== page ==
LOOK AWAY!: A History of the Confederate States of America

William C. Davis, Author . Free Press $35 (408p) ISBN 0-684-86585-8

Ironically, the institution for which it went to war became the Confederacy's single greatest source of internal dissension, Davis (Lincoln's Men) shows. While the Confederate constitution rendered slavery untouchable, the Confederate government increasingly requisitioned slave labor for military purposes. As white manpower at the front eroded, proposals to use slaves in direct support of the fighting men, even to draft them as soldiers, further subverted the premise of racial inferiority and eroded the primacy of the master-slave relationship which lay at the heart of Confederate self-definition, Davis demonstrates. The various Confederate legal systems also eroded under the stresses of war. In turn, resistance to taxation and conscription generated a scofflaw mentality. Enthusiasm for the war and "the Cause" faded as crops went unplanted and children grew hungry. Governments at all levels enhanced their controls over private enterprise, while "A rich man's war and a poor man's fight" became an increasingly familiar phrase as the Confederacy moved toward its endgame. Davis perceptively concludes that the South was too internally divided to sustain a broken-backed guerilla resistance. Enough, however, of the prewar oligarchies remained to take advantage of a lost-cause mystique to reconsolidate power sacrificed by defeat. Within months after the fighting ended, resistance began anew—in the parameters of reconstruction. Davis eschews both present-mindedness and lost-cause romanticism in this rigorous but accessible history, and does an excellent job depicting this early failed state from a variety of angles. (Apr. 7)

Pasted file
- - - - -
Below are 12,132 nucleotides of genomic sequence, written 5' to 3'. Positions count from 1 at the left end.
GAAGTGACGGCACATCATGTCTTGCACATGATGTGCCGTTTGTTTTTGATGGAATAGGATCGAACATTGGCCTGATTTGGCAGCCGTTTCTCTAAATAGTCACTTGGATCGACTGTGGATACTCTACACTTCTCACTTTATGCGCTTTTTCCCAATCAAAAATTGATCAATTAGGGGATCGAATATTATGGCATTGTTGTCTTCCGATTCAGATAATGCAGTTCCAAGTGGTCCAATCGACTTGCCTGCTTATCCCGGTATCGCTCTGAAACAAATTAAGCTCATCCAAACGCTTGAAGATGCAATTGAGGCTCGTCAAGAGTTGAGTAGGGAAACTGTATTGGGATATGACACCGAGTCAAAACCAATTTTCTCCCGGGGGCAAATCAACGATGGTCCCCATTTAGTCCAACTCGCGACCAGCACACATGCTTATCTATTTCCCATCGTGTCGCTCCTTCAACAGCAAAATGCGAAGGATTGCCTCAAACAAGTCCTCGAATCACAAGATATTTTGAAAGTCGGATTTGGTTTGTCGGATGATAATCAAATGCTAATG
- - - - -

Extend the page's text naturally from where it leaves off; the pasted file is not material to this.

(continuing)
Forecast:The book's status as a History Book Club main selection and a BOMC and Military Book Club alternate will set up steady, long-term sales. And as the first full, single-volume history of the Confederacy in 20 years, fully footnoted and based on extensive archival research, it will be taken up on campus.

Reviewed on: 02/04/2002
Release date: 04/01/2002
Genre: Nonfiction
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